Now, a technical sidenote, if you're interested. This is my understanding of the usual procedure for lumpectomies. Once the surgeon opens you up, he/she removes the sentinel node first. That's sent to pathology right away--to look for cancer cells. The aim is them to remove the tumor, with a sliver of healthy tissue on each side. This is called a "margin". There's no standard rule for how much of a margin to get--the idea is to get healthy tissue on either side so you know you've gotten the whole mass. My doctor told us he aims to get 1-2mm margins. Once the procedure is over, that's sent off for analysis, to ensure that the margins are clear--meaning cancer-free. If they're not, then they have to schedule another surgery to go back in.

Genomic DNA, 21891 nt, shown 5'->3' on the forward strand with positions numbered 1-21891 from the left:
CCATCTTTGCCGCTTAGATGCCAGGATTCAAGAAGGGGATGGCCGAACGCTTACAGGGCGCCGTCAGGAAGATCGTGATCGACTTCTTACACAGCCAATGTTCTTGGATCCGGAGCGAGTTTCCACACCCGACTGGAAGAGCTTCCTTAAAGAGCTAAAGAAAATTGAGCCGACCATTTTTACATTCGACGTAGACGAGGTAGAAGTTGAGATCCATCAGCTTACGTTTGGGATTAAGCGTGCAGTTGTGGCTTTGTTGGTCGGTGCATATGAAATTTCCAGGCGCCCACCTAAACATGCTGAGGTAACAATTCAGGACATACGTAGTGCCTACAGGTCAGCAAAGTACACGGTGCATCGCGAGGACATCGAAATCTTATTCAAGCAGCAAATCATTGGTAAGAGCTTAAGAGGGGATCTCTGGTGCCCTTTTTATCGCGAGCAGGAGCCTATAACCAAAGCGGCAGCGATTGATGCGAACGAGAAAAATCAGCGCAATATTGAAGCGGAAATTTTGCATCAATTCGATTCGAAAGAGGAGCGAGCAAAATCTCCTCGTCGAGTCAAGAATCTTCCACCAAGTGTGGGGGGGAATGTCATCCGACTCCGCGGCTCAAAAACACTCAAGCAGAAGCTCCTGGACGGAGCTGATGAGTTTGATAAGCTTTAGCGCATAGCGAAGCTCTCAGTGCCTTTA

Before the lumpectomy is complete, the initial result on the sentinel node is reported back. If it's cancer-free, as it was in my case, then that's all that is done. If the node had cancer cells, like it was with Becky, then the surgeon does what's called axillary dissection. This is when more lymph nodes are removed from your armpit for analysis. The number of nodes removed varies, but I was told it's usually between 2-9. This is of course more invasive and will require a surgical drain and a longer recovery time.

Anyway, the next thing I remember is the doctor calling my name, and me opening my eyes in recovery. He said something about no node involvement, and I murmured a response. Then he was gone, and I texted everyone. Then I opened my eyes again and realized...of course I hadn't texted everyone! I didn't have my phone. I'd dreamed that bit. So then I got confused if I'd actually talked to the doctor, or if I'd imagined the whole thing. Trippy!